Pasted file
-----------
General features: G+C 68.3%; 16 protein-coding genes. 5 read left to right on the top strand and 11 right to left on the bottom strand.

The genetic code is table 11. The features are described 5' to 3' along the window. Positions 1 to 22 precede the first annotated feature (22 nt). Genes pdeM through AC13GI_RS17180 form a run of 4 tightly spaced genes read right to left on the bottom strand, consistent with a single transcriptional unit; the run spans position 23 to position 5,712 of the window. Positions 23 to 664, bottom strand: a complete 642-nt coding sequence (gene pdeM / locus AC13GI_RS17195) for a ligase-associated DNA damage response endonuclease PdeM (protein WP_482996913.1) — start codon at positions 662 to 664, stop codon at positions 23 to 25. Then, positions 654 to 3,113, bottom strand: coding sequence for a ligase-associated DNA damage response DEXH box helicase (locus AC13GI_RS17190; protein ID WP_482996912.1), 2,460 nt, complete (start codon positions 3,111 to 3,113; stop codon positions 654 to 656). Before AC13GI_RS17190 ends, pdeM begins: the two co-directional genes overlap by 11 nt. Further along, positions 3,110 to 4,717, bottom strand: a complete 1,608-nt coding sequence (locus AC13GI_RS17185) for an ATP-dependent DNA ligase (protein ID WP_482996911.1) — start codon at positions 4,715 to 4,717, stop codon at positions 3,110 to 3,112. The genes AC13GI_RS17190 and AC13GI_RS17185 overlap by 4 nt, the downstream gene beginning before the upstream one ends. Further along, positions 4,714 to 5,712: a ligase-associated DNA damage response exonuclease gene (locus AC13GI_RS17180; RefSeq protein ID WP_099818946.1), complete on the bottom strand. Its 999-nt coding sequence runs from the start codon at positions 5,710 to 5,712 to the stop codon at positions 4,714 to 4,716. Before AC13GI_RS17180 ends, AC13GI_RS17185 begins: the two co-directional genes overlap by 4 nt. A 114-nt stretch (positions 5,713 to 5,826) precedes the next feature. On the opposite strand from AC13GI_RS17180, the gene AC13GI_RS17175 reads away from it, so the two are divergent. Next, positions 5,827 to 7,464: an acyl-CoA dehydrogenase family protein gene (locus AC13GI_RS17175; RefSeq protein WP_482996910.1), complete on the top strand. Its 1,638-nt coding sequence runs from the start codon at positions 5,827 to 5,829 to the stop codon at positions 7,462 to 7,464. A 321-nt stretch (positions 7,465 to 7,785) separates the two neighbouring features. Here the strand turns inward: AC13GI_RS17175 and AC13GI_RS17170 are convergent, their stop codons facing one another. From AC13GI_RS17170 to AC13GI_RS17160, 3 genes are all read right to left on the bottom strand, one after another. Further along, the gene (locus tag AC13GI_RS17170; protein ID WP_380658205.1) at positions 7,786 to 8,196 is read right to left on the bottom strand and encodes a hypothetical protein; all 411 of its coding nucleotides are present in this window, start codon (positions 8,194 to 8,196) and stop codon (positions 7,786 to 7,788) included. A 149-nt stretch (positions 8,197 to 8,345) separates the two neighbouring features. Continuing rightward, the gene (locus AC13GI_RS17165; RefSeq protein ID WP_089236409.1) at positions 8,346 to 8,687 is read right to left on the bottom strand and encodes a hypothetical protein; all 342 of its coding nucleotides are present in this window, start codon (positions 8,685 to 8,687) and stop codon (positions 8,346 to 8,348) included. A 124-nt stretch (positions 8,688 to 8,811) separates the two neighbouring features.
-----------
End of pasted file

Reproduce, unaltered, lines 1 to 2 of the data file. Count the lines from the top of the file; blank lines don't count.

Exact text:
General features: G+C 68.3%; 16 protein-coding genes. 5 read left to right on the top strand and 11 right to left on the bottom strand.

The genetic code is table 11. The features are described 5' to 3' along the window. Positions 1 to 22 precede the first annotated feature (22 nt). Genes pdeM through AC13GI_RS17180 form a run of 4 tightly spaced genes read right to left on the bottom strand, consistent with a single transcriptional unit; the run spans position 23 to position 5,712 of the window. Positions 23 to 664, bottom strand: a complete 642-nt coding sequence (gene pdeM / locus AC13GI_RS17195) for a ligase-associated DNA damage response endonuclease PdeM (protein WP_482996913.1) — start codon at positions 662 to 664, stop codon at positions 23 to 25. Then, positions 654 to 3,113, bottom strand: coding sequence for a ligase-associated DNA damage response DEXH box helicase (locus AC13GI_RS17190; protein ID WP_482996912.1), 2,460 nt, complete (start codon positions 3,111 to 3,113; stop codon positions 654 to 656). Before AC13GI_RS17190 ends, pdeM begins: the two co-directional genes overlap by 11 nt. Further along, positions 3,110 to 4,717, bottom strand: a complete 1,608-nt coding sequence (locus AC13GI_RS17185) for an ATP-dependent DNA ligase (protein ID WP_482996911.1) — start codon at positions 4,715 to 4,717, stop codon at positions 3,110 to 3,112. The genes AC13GI_RS17190 and AC13GI_RS17185 overlap by 4 nt, the downstream gene beginning before the upstream one ends. Further along, positions 4,714 to 5,712: a ligase-associated DNA damage response exonuclease gene (locus AC13GI_RS17180; RefSeq protein ID WP_099818946.1), complete on the bottom strand. Its 999-nt coding sequence runs from the start codon at positions 5,710 to 5,712 to the stop codon at positions 4,714 to 4,716. Before AC13GI_RS17180 ends, AC13GI_RS17185 begins: the two co-directional genes overlap by 4 nt. A 114-nt stretch (positions 5,713 to 5,826) precedes the next feature. On the opposite strand from AC13GI_RS17180, the gene AC13GI_RS17175 reads away from it, so the two are divergent. Next, positions 5,827 to 7,464: an acyl-CoA dehydrogenase family protein gene (locus AC13GI_RS17175; RefSeq protein WP_482996910.1), complete on the top strand. Its 1,638-nt coding sequence runs from the start codon at positions 5,827 to 5,829 to the stop codon at positions 7,462 to 7,464. A 321-nt stretch (positions 7,465 to 7,785) separates the two neighbouring features. Here the strand turns inward: AC13GI_RS17175 and AC13GI_RS17170 are convergent, their stop codons facing one another. From AC13GI_RS17170 to AC13GI_RS17160, 3 genes are all read right to left on the bottom strand, one after another. Further along, the gene (locus tag AC13GI_RS17170; protein ID WP_380658205.1) at positions 7,786 to 8,196 is read right to left on the bottom strand and encodes a hypothetical protein; all 411 of its coding nucleotides are present in this window, start codon (positions 8,194 to 8,196) and stop codon (positions 7,786 to 7,788) included. A 149-nt stretch (positions 8,197 to 8,345) separates the two neighbouring features. Continuing rightward, the gene (locus AC13GI_RS17165; RefSeq protein ID WP_089236409.1) at positions 8,346 to 8,687 is read right to left on the bottom strand and encodes a hypothetical protein; all 342 of its coding nucleotides are present in this window, start codon (positions 8,685 to 8,687) and stop codon (positions 8,346 to 8,348) included. A 124-nt stretch (positions 8,688 to 8,811) separates the two neighbouring features.